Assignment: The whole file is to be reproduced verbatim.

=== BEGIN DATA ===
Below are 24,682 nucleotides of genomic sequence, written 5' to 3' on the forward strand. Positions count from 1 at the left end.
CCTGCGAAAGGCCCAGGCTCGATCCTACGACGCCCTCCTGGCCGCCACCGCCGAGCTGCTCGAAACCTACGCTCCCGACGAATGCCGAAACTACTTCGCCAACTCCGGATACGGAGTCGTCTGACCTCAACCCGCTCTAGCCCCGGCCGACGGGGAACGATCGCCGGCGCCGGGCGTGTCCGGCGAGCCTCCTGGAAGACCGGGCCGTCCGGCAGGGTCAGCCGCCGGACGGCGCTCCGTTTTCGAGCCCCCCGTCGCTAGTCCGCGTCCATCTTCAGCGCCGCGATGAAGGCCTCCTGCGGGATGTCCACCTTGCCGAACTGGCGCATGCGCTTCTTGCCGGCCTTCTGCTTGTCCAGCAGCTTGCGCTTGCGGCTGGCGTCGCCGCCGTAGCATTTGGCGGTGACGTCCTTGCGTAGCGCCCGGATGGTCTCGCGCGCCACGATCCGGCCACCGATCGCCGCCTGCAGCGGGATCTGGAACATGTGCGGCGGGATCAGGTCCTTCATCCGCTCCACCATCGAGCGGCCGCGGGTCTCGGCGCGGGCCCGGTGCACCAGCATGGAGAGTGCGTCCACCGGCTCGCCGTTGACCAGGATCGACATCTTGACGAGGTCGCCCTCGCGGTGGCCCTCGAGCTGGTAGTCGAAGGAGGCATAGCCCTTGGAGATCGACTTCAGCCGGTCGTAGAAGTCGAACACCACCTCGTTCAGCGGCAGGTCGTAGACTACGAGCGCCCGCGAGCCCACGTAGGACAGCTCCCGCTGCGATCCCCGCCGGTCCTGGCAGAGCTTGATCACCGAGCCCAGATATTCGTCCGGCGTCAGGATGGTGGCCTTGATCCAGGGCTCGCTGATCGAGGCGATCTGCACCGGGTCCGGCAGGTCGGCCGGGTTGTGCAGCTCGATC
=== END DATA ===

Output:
Below are 24,682 nucleotides of genomic sequence, written 5' to 3' on the forward strand. Positions count from 1 at the left end.
CCTGCGAAAGGCCCAGGCTCGATCCTACGACGCCCTCCTGGCCGCCACCGCCGAGCTGCTCGAAACCTACGCTCCCGACGAATGCCGAAACTACTTCGCCAACTCCGGATACGGAGTCGTCTGACCTCAACCCGCTCTAGCCCCGGCCGACGGGGAACGATCGCCGGCGCCGGGCGTGTCCGGCGAGCCTCCTGGAAGACCGGGCCGTCCGGCAGGGTCAGCCGCCGGACGGCGCTCCGTTTTCGAGCCCCCCGTCGCTAGTCCGCGTCCATCTTCAGCGCCGCGATGAAGGCCTCCTGCGGGATGTCCACCTTGCCGAACTGGCGCATGCGCTTCTTGCCGGCCTTCTGCTTGTCCAGCAGCTTGCGCTTGCGGCTGGCGTCGCCGCCGTAGCATTTGGCGGTGACGTCCTTGCGTAGCGCCCGGATGGTCTCGCGCGCCACGATCCGGCCACCGATCGCCGCCTGCAGCGGGATCTGGAACATGTGCGGCGGGATCAGGTCCTTCATCCGCTCCACCATCGAGCGGCCGCGGGTCTCGGCGCGGGCCCGGTGCACCAGCATGGAGAGTGCGTCCACCGGCTCGCCGTTGACCAGGATCGACATCTTGACGAGGTCGCCCTCGCGGTGGCCCTCGAGCTGGTAGTCGAAGGAGGCATAGCCCTTGGAGATCGACTTCAGCCGGTCGTAGAAGTCGAACACCACCTCGTTCAGCGGCAGGTCGTAGACTACGAGCGCCCGCGAGCCCACGTAGGACAGCTCCCGCTGCGATCCCCGCCGGTCCTGGCAGAGCTTGATCACCGAGCCCAGATATTCGTCCGGCGTCAGGATGGTGGCCTTGATCCAGGGCTCGCTGATCGAGGCGATCTGCACCGGGTCCGGCAGGTCGGCCGGGTTGTGCAGCTCGATC